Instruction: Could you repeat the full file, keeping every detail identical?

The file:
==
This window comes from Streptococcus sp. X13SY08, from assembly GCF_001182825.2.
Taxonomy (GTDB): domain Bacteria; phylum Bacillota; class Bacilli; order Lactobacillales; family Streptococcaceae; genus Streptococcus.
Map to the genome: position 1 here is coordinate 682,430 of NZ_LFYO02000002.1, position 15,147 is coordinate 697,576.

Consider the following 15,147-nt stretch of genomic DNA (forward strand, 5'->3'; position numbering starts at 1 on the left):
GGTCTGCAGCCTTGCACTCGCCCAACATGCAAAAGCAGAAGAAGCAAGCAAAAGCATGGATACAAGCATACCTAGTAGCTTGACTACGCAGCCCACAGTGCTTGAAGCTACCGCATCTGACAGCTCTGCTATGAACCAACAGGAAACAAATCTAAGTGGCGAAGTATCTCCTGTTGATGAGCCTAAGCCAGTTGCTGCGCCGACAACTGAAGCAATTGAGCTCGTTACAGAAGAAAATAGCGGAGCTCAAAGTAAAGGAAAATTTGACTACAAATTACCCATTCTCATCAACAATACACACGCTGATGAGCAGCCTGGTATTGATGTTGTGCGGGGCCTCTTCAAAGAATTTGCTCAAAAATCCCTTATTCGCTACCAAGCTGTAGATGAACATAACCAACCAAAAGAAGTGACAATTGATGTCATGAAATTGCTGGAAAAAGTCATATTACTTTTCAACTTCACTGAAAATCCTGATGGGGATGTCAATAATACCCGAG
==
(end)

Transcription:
This window comes from Streptococcus sp. X13SY08, from assembly GCF_001182825.2.
Taxonomy (GTDB): domain Bacteria; phylum Bacillota; class Bacilli; order Lactobacillales; family Streptococcaceae; genus Streptococcus.
Map to the genome: position 1 here is coordinate 682,430 of NZ_LFYO02000002.1, position 15,147 is coordinate 697,576.

Consider the following 15,147-nt stretch of genomic DNA (forward strand, 5'->3'; position numbering starts at 1 on the left):
GGTCTGCAGCCTTGCACTCGCCCAACATGCAAAAGCAGAAGAAGCAAGCAAAAGCATGGATACAAGCATACCTAGTAGCTTGACTACGCAGCCCACAGTGCTTGAAGCTACCGCATCTGACAGCTCTGCTATGAACCAACAGGAAACAAATCTAAGTGGCGAAGTATCTCCTGTTGATGAGCCTAAGCCAGTTGCTGCGCCGACAACTGAAGCAATTGAGCTCGTTACAGAAGAAAATAGCGGAGCTCAAAGTAAAGGAAAATTTGACTACAAATTACCCATTCTCATCAACAATACACACGCTGATGAGCAGCCTGGTATTGATGTTGTGCGGGGCCTCTTCAAAGAATTTGCTCAAAAATCCCTTATTCGCTACCAAGCTGTAGATGAACATAACCAACCAAAAGAAGTGACAATTGATGTCATGAAATTGCTGGAAAAAGTCATATTACTTTTCAACTTCACTGAAAATCCTGATGGGGATGTCAATAATACCCGAG